The Fourth M: Your Phenomenal Market
To determine who your prime target market is, think about who wants and needs the unique experience you want to provide. For example, back to Phenomenal Products’ mission to help small business owners stop being slaves to their businesses. Our target market is the small business owner who is open to change and ready to learn. This is only one type of business owner. Not every business owner is our market.
For example, the “serial entrepreneur” is not our prime target. The serial entrepreneur is the one who is always starting a new venture, has a very short attention span, and gets distracted by “bright shiny objects.” They are just looking for the next big marketing wave to ride. That’s not what I do. Although the solid marketing strategies I am sharing in this book have been validated by some of the world’s top business trainers, and have worked for my companies and small businesses around the world, serial entrepreneurs won’t slow down long enough to make them work. Does that mean we don’t service serial entrepreneurs? Not at all; we just don’t target them. Another type of business owner is the brand-new business owner. The problem here is that they have not yet experienced the pain of being in business. They don’t feel like a slave. They are still on the “honeymoon,” so to speak.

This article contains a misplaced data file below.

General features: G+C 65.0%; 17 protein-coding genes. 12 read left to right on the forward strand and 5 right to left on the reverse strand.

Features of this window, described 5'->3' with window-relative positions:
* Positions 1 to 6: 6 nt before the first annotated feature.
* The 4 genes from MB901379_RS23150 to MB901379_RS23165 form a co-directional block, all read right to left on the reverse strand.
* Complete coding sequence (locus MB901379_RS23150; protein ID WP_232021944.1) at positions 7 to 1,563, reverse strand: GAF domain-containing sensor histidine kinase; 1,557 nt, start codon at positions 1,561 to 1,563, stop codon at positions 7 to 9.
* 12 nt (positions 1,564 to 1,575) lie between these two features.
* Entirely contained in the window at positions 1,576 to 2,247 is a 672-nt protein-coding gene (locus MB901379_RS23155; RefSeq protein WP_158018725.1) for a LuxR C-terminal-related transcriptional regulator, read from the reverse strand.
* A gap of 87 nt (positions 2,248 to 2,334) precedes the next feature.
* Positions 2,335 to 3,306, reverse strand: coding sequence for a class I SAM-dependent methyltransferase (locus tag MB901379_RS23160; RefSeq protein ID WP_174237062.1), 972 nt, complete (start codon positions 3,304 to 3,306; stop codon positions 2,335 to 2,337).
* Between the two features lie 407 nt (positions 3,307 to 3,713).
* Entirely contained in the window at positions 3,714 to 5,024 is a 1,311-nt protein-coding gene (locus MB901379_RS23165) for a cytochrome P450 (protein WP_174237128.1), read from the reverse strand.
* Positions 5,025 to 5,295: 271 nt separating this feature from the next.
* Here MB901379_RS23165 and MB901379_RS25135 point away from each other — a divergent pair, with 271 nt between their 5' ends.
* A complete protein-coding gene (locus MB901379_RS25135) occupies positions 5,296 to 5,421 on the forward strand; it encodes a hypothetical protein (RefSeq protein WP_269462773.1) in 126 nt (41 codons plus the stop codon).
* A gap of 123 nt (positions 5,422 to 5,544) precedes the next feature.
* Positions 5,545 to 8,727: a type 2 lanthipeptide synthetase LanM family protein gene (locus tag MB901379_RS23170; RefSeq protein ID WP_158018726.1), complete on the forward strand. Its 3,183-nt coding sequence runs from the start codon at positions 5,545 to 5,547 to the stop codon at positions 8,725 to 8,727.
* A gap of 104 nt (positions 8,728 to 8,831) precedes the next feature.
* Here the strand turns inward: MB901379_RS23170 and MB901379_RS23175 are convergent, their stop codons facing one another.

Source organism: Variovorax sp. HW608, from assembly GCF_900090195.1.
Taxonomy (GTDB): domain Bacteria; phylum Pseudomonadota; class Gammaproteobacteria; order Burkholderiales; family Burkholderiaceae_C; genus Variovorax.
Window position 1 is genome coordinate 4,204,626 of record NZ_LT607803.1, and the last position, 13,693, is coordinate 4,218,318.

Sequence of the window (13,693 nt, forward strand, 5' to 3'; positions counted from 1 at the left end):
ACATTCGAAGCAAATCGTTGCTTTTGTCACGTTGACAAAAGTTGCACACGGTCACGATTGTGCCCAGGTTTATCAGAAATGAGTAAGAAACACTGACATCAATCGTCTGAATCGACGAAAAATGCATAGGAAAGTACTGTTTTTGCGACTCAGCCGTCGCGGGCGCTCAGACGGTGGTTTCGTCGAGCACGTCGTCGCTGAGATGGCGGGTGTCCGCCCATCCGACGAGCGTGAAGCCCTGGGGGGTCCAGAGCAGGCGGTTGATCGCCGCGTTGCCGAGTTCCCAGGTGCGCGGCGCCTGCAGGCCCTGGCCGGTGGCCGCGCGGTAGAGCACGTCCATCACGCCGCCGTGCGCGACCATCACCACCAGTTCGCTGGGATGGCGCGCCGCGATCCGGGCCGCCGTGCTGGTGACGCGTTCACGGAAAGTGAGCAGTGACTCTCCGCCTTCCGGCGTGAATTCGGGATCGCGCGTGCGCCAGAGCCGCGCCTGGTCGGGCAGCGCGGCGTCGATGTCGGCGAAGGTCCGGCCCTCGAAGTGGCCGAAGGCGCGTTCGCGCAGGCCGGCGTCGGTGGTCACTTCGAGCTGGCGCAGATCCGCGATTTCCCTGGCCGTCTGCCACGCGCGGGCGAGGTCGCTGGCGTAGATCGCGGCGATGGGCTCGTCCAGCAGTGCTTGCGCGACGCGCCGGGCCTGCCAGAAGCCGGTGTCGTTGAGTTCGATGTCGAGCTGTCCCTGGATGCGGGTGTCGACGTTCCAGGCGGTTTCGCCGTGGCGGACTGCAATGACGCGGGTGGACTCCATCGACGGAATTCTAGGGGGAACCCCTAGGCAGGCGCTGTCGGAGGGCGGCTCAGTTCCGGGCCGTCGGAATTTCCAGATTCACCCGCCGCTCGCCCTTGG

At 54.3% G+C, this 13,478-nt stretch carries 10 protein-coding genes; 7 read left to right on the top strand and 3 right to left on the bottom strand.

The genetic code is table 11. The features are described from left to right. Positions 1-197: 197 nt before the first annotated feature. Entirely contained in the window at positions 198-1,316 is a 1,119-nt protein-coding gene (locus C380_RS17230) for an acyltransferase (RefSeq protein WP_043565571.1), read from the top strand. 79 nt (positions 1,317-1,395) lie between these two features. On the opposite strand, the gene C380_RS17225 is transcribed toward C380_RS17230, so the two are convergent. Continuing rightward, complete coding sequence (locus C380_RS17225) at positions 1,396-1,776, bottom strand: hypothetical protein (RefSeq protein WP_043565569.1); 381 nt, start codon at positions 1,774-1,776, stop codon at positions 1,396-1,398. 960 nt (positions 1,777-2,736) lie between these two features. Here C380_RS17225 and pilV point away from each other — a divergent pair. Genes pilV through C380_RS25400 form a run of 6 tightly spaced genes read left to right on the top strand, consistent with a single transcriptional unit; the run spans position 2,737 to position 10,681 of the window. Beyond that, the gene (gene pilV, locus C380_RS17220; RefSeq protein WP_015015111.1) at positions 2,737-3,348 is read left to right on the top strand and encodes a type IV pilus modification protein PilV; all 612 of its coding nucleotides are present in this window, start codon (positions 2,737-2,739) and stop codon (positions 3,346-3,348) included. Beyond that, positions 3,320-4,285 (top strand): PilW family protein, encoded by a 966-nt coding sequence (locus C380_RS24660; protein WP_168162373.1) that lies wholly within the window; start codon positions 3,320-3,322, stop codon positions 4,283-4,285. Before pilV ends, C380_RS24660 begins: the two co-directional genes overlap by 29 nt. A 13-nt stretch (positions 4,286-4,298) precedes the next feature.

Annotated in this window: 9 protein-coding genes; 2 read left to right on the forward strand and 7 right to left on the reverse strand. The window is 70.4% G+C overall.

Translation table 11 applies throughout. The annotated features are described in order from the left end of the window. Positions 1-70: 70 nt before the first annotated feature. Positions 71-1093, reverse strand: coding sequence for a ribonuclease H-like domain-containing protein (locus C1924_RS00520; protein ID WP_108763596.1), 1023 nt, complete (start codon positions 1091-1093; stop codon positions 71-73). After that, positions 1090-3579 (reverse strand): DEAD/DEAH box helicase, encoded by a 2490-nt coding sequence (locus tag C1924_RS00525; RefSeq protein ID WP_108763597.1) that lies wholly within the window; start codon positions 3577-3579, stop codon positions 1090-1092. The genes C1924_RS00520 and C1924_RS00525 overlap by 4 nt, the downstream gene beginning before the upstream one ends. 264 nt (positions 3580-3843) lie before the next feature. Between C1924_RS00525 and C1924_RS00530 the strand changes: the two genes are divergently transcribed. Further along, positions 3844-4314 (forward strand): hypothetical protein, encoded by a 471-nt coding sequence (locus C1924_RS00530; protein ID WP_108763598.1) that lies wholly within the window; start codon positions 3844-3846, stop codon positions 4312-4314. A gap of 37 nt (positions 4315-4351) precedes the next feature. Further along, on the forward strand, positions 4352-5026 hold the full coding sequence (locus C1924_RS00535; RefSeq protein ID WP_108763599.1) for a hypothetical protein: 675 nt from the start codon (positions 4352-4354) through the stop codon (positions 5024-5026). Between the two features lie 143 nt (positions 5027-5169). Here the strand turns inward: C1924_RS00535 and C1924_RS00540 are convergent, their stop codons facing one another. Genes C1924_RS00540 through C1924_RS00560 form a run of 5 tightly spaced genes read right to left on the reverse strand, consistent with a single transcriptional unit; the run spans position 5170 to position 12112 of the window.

When I learned who my target market was, I was more successful, because I then focused all my marketing and my coaching around the needs of my prime target market.
Another example is my high-end service company in Houston. We decided that we would provide the “most outstanding service experience ever”—that we would have the best equipment and processes, we would be more trained than anyone else. We would offer first-class, over-the-top customer service. Guess what? Not everyone is willing to pay for that experience. So, our target market became what we call “Mercedes Clients.” It doesn’t mean they all drive Mercedes’, it just means that they have a Mercedes attitude toward their indoor environment.